A refined invalid lady, living with her healthy sister, helps younger neighbors with their problems.
Anne Manning (1807-1879), author of over forty novels, made her reputation with historical stories narrated in period style; this, however, has a contemporary setting: subtly realized characters are quietly placed in serio-comic conflict.
“A charming story, healthy and genial, and with a simplicity of construction befitting a story of English country life.” Sharpe’s London Journal, July, 1858
"Thoroughly English ... a physician might successfully recommend the perusal of these volumes to any patient ... instead of a change of air.... The characters are drawn from nature ... not the old property-characters from the novelist’s stores." Manning is "a literary Gainsborough.” Athenaeum, July 3, 1858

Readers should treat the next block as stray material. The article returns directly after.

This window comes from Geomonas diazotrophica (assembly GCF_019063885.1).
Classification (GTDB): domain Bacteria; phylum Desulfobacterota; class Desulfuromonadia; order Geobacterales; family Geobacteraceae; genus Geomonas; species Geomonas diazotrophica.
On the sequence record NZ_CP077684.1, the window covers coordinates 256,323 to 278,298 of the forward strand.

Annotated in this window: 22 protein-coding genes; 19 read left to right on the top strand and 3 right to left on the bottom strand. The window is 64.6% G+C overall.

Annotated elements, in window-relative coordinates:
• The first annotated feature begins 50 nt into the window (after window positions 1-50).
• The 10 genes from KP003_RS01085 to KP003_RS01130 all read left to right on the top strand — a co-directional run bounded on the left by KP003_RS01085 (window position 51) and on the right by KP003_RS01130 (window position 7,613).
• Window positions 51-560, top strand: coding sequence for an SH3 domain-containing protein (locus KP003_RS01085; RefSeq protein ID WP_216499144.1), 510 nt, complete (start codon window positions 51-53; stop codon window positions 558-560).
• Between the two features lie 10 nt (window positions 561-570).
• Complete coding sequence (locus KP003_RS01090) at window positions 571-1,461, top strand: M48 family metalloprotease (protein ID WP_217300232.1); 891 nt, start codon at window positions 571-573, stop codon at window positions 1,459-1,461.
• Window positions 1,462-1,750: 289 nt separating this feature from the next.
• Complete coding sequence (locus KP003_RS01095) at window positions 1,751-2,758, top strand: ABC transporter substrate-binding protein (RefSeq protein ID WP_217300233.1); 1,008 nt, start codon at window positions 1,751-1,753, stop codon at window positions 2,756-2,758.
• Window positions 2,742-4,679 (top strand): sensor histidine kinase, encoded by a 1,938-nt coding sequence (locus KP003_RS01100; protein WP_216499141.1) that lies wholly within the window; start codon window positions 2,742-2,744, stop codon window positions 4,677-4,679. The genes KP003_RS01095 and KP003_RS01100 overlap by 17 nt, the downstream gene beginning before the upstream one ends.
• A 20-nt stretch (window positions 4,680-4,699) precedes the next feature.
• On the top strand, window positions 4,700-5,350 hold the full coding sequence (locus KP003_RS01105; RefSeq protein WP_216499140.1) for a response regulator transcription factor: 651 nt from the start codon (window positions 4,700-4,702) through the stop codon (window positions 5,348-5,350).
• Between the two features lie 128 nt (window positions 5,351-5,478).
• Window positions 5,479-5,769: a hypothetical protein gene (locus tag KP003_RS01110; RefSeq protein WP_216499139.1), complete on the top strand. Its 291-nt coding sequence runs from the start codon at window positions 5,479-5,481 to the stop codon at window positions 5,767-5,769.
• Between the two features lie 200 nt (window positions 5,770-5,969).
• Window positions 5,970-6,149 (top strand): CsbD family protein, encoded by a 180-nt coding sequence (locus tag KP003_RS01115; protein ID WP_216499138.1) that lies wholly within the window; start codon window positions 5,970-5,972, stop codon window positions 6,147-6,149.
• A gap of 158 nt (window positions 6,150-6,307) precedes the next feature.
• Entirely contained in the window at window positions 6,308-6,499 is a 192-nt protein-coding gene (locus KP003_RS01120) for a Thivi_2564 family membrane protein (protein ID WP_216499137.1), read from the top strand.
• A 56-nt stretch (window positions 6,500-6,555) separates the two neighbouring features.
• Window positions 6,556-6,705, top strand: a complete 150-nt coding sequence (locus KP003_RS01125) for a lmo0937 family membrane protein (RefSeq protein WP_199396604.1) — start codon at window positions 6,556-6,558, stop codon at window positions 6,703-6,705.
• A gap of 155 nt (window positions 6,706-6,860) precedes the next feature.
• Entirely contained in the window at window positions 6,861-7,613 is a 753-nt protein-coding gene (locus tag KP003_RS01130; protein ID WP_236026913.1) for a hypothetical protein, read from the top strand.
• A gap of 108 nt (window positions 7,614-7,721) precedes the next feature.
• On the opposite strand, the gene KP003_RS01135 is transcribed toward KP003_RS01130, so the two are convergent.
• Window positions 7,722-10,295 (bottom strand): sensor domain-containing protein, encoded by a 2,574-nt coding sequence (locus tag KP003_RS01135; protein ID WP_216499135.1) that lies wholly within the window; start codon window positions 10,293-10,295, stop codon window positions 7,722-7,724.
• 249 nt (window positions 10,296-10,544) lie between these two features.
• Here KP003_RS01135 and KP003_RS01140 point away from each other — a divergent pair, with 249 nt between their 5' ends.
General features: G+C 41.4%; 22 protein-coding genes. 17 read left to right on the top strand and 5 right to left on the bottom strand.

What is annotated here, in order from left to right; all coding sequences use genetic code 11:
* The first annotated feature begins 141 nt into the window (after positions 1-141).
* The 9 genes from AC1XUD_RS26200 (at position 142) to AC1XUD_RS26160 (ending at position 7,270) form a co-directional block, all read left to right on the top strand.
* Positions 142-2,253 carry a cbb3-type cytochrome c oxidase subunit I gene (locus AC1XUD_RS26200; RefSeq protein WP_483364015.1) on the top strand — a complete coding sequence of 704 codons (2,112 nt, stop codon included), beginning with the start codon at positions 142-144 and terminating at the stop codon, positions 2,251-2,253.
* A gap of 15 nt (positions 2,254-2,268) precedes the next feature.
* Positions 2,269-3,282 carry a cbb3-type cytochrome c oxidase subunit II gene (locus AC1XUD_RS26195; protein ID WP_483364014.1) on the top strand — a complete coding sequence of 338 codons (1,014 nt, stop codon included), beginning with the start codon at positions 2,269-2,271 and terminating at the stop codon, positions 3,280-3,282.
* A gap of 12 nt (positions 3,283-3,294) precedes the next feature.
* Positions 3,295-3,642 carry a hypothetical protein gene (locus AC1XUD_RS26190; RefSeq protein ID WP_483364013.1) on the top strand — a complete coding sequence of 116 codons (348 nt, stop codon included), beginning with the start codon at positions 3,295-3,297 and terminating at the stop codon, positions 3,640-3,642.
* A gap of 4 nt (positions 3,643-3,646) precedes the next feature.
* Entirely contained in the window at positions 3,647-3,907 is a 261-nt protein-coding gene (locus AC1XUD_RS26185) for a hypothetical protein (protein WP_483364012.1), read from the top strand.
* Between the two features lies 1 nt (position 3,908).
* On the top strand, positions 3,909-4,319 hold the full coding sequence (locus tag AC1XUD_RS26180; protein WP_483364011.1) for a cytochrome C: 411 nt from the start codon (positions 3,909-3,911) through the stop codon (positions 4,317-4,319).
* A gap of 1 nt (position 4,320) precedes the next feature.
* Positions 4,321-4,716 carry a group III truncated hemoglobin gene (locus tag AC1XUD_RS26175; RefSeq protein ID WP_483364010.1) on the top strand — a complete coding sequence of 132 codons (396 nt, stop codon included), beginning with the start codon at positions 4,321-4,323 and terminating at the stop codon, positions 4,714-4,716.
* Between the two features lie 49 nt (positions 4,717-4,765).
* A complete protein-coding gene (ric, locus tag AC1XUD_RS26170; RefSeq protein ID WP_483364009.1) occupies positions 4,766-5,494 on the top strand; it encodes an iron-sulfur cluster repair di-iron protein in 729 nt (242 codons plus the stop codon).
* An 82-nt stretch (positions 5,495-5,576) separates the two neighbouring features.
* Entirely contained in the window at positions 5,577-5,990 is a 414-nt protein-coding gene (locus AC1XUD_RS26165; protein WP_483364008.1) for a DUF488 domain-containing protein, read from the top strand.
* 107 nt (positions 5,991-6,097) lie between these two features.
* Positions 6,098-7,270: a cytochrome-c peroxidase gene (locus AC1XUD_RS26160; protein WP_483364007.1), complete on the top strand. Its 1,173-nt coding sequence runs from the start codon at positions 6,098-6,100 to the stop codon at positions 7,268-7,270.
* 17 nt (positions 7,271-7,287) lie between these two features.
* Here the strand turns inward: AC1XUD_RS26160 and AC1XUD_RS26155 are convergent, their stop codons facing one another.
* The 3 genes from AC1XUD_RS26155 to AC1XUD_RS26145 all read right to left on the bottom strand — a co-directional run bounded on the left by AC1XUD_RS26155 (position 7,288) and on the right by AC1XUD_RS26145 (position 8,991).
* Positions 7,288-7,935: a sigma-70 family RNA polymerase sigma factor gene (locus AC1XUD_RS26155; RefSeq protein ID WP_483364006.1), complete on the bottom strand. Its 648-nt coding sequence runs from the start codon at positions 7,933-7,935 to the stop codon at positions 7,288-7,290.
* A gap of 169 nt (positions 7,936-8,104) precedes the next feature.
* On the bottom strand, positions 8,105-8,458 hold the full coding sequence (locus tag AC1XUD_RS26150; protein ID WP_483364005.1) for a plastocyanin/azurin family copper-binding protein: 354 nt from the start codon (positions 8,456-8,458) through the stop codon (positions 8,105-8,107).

“It may do some thoughtless people good to learn how much of beauty and of interest can be found or fancied in the lives of two old maids.” London Review, October, 1858.
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